The Greater Glider is the largest gliding possum with a head and body length of 350-450 mm, a tail length of 450-600 mm and weigh 900-1700 g. Their colour ranges from cream to dark grey/brown. They have a long furry tail and distinctive furry ears.
Greater Glider (image by David Cook)
The diet of a Greater Glider is almost exclusively eucalypt leaves, only eating the leaves of some eucalypt species high up in the canopy.
They are primarily solitary animals requiring multiple large tree hollows for shelter, with home ranges of up to three to four hectares.
If they come down to the ground, they can be clumsy and have difficulty crossing open tree-less areas and exposing them to predators such as the Powerful Owl and foxes. They can be found in sites extending east from Woomargama National Park to the Upper Murray region.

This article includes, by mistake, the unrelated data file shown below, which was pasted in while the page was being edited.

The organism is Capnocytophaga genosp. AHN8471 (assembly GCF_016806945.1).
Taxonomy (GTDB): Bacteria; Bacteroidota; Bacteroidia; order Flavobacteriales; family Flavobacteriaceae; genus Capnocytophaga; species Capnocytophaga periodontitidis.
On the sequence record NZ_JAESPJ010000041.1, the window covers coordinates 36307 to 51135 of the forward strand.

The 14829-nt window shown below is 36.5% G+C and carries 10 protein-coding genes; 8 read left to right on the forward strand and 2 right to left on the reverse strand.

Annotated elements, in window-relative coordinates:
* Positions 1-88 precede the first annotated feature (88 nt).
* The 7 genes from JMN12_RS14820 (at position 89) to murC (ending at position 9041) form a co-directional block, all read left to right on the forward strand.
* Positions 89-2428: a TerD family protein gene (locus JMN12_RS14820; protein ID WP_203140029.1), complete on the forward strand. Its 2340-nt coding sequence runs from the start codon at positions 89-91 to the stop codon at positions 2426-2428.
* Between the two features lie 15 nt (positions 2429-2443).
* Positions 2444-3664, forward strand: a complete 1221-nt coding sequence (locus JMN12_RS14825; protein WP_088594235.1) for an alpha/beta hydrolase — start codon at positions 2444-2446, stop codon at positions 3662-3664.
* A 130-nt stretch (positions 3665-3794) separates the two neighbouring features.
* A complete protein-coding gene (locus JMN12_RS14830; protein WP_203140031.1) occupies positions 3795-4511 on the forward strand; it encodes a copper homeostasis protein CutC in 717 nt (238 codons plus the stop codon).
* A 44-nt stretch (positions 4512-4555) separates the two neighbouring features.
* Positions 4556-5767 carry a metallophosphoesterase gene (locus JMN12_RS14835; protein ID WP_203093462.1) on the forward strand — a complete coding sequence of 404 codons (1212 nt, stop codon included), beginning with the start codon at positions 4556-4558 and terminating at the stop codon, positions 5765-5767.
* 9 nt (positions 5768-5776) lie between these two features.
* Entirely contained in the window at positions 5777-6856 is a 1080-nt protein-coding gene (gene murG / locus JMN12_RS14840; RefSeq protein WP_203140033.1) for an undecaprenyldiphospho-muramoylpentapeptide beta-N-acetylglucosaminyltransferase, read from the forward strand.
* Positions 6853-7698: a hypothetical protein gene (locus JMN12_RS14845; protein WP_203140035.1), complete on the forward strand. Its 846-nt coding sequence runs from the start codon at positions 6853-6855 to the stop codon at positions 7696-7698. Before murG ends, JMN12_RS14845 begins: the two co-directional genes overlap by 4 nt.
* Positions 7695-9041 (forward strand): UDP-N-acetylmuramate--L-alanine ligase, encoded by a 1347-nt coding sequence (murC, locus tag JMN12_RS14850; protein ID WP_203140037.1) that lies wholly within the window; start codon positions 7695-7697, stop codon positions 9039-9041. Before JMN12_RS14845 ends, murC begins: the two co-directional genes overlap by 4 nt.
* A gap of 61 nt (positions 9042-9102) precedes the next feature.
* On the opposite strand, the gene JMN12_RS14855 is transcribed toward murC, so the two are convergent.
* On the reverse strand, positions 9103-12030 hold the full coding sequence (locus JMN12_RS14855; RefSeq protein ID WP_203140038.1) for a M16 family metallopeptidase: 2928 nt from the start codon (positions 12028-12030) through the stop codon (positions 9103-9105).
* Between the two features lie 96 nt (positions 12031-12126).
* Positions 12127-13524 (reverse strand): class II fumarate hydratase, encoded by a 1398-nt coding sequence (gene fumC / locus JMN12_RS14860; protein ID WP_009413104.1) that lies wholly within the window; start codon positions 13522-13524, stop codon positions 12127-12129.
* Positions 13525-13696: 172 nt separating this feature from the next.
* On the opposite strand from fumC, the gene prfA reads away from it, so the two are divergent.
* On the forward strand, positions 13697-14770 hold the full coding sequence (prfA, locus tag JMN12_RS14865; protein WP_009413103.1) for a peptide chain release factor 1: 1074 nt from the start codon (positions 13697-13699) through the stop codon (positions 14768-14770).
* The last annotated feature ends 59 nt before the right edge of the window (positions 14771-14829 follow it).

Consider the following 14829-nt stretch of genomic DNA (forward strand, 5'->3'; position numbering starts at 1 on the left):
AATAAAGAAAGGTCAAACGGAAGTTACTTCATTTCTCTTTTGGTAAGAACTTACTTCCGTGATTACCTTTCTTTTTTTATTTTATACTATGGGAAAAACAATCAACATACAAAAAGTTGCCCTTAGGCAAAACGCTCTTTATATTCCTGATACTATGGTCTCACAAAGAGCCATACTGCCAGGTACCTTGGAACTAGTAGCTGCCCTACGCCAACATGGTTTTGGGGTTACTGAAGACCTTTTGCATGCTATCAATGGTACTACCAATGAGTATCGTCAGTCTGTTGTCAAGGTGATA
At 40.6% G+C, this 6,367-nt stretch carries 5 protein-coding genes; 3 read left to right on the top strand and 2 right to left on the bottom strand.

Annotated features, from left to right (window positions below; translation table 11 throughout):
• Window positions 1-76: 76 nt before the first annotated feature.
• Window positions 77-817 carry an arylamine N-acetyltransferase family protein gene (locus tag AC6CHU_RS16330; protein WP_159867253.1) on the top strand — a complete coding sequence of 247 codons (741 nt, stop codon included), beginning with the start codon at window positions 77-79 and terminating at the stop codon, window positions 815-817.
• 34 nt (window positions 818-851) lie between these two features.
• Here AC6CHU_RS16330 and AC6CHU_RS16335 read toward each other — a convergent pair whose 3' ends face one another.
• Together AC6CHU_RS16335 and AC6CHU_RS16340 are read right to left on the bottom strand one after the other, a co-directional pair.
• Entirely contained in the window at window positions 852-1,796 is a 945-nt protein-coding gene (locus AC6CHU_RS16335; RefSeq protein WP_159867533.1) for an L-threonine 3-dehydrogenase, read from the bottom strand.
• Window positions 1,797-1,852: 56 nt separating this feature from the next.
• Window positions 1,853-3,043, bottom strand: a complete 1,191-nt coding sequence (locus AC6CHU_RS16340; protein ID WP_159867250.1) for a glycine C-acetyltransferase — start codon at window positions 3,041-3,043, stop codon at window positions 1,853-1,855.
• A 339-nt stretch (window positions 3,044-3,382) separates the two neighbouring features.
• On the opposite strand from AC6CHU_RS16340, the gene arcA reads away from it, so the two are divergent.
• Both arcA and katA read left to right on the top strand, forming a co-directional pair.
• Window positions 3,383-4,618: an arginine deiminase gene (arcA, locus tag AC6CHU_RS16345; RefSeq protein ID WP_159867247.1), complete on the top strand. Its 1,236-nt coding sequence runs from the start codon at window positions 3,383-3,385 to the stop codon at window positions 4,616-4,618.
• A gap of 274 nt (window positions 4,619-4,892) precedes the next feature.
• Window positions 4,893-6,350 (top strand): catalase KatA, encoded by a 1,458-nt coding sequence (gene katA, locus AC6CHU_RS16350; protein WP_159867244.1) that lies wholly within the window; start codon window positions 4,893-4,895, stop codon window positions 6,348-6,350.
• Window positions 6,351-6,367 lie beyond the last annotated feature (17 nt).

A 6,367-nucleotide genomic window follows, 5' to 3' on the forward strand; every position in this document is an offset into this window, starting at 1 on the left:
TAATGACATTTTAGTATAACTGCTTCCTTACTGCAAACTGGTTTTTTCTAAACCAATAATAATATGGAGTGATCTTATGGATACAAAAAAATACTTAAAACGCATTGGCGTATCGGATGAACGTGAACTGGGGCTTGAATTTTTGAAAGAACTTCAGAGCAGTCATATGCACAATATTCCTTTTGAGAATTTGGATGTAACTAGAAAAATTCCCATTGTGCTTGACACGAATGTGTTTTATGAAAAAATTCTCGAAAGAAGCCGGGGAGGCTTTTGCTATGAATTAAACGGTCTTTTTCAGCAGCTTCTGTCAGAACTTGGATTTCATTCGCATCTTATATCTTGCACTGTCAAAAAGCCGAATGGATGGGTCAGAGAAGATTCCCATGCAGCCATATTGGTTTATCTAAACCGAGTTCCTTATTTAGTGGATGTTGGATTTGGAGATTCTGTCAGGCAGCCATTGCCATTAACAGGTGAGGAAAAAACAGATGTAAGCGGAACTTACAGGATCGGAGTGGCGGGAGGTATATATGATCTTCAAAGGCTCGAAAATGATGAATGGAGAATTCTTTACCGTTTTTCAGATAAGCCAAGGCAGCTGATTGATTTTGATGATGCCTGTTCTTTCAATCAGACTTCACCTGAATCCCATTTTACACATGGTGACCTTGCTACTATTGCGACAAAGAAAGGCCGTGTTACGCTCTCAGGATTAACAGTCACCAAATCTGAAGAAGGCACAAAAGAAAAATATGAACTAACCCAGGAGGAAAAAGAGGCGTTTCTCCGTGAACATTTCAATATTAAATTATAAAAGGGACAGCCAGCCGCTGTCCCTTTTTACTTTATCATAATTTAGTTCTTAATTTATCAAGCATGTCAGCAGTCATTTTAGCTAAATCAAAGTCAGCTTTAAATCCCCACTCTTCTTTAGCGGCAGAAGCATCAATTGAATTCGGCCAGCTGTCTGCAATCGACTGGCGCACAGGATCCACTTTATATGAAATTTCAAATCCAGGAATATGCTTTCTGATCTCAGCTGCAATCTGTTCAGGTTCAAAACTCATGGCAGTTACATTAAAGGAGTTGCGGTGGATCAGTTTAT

They typically give birth to single young, with a life expectancy estimated at 15 years. Greater Gliders are sensitive to habitat alteration and fragmentation and rely on patches of old-growth habitat. They can glide up to 100 m with their tail acting as a rudder, steering the body.
Why is the Greater Gliders a threatened species?
- Loss and fragmentation of habitat.
- Climate change.
- Loss of hollow bearing trees.
- Increased frequency of bushfires.
- Barbed wire can entangle gliders and damage their gliding membranes.
How you can help the Greater Glider
- Retain hollow bearing trees.
- Let us know of any sightings.
- Plant native tree corridors to connect areas of remnant vegetation.
- Minimise barb wire especially on the top wire of fences adjoining forested areas.
- Install nest boxes PDF, 1482.87 KB in areas where hollow bearing trees are declining.
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